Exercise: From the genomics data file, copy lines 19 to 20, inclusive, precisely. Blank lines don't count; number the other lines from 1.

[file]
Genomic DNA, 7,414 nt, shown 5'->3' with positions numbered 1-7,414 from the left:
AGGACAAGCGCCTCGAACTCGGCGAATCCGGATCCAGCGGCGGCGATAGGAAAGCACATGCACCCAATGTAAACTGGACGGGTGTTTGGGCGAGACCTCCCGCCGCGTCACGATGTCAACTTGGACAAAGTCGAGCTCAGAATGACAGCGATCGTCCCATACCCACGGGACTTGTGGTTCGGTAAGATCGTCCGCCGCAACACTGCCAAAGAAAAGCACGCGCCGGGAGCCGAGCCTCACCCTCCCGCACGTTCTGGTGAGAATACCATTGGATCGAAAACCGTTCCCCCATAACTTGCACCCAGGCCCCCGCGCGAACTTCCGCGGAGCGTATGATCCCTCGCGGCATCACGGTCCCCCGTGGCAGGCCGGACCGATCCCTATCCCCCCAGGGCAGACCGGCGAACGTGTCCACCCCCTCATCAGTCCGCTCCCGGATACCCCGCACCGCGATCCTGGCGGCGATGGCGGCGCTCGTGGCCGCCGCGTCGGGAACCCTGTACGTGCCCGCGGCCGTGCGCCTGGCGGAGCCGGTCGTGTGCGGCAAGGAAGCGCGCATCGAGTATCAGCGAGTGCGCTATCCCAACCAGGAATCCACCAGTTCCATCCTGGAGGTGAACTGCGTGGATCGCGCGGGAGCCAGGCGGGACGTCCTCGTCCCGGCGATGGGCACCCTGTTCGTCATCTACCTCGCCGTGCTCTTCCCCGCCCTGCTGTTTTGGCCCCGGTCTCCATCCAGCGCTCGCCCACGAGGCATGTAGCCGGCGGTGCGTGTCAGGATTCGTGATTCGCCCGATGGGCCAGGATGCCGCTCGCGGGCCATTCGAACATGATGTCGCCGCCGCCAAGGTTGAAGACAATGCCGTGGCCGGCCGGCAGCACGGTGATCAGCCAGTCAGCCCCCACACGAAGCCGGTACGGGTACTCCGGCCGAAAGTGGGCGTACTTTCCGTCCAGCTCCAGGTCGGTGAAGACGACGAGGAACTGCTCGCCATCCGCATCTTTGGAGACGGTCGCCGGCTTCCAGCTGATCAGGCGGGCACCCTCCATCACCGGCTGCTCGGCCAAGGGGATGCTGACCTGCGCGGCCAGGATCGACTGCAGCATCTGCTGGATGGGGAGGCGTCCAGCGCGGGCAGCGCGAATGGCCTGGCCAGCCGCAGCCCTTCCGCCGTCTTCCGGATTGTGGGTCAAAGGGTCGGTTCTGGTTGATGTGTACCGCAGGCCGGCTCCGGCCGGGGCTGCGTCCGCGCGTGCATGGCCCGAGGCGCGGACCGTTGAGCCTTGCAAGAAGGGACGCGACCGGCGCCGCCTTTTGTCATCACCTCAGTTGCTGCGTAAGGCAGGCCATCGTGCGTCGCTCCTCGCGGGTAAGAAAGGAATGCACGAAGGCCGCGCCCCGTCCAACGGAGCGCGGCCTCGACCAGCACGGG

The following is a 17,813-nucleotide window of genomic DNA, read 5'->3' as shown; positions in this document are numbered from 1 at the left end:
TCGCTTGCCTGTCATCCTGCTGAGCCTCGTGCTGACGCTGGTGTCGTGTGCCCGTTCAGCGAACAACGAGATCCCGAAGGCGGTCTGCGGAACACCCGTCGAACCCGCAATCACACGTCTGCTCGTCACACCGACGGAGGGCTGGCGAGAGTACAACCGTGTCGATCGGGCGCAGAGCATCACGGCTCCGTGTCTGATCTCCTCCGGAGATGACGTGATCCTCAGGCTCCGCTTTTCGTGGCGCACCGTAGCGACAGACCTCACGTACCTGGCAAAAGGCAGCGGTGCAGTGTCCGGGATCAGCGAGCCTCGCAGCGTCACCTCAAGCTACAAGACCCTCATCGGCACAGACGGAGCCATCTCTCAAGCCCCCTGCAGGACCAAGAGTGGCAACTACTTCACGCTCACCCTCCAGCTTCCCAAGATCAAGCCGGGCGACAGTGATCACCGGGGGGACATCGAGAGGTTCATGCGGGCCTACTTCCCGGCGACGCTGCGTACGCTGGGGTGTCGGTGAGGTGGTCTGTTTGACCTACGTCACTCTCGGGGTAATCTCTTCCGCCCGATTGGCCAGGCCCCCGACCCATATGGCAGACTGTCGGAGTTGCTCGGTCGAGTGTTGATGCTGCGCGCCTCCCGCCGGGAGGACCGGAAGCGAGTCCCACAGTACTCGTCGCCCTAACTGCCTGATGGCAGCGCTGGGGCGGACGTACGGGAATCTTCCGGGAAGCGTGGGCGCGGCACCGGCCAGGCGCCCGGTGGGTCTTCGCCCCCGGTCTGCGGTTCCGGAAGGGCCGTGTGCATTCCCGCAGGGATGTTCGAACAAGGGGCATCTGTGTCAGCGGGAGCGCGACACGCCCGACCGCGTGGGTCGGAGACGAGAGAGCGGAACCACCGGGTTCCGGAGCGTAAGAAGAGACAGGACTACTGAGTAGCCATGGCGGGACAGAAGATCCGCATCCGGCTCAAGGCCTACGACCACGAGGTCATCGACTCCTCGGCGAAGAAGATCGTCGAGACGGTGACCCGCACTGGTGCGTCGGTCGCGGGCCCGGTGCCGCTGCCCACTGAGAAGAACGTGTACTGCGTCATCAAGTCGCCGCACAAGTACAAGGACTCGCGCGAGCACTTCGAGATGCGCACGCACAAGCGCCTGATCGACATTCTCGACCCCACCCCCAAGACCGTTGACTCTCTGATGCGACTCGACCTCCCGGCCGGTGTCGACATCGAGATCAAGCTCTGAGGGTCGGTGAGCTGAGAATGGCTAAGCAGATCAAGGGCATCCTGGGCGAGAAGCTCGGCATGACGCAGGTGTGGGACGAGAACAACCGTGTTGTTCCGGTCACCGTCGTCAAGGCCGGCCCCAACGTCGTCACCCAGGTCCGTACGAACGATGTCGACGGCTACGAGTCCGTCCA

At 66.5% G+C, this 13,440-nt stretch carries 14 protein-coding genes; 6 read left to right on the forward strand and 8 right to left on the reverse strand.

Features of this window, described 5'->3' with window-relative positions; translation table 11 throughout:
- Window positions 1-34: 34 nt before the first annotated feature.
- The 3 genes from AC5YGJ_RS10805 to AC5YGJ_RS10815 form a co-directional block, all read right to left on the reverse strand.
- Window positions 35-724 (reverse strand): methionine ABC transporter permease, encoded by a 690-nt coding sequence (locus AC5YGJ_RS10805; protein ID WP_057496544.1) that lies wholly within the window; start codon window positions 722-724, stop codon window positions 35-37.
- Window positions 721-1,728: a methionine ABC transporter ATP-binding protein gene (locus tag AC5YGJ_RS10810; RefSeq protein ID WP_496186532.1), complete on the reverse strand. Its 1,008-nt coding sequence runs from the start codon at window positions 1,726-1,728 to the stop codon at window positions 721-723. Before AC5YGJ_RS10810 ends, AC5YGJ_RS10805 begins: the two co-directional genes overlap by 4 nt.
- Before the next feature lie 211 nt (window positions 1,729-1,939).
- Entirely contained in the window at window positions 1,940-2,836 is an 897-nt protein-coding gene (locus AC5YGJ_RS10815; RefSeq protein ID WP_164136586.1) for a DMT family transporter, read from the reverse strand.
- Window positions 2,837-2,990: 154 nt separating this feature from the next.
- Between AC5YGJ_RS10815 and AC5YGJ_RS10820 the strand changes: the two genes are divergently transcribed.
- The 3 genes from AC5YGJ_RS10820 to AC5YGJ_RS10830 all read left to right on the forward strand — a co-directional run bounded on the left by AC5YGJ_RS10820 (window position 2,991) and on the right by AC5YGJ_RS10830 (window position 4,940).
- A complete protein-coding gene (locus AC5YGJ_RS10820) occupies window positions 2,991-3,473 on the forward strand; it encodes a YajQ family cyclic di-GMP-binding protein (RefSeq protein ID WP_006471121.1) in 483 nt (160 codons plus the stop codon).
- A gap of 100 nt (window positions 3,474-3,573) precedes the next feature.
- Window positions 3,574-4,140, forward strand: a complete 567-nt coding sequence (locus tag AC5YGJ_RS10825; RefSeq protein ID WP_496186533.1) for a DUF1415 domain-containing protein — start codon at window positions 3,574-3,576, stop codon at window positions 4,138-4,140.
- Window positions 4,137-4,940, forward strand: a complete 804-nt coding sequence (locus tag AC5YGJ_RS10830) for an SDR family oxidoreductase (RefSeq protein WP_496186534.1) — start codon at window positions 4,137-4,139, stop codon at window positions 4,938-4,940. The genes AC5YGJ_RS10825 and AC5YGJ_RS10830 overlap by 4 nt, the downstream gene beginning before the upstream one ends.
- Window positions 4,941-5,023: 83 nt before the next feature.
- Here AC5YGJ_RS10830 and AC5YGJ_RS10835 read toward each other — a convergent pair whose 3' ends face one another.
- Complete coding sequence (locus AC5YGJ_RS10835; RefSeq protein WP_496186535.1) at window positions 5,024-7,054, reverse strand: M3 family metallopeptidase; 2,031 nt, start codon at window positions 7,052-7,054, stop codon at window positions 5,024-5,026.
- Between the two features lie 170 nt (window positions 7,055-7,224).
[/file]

- Window positions 4,137-4,940, forward strand: a complete 804-nt coding sequence (locus tag AC5YGJ_RS10830) for an SDR family oxidoreductase (RefSeq protein WP_496186534.1) — start codon at window positions 4,137-4,139, stop codon at window positions 4,938-4,940. The genes AC5YGJ_RS10825 and AC5YGJ_RS10830 overlap by 4 nt, the downstream gene beginning before the upstream one ends.
- Window positions 4,941-5,023: 83 nt before the next feature.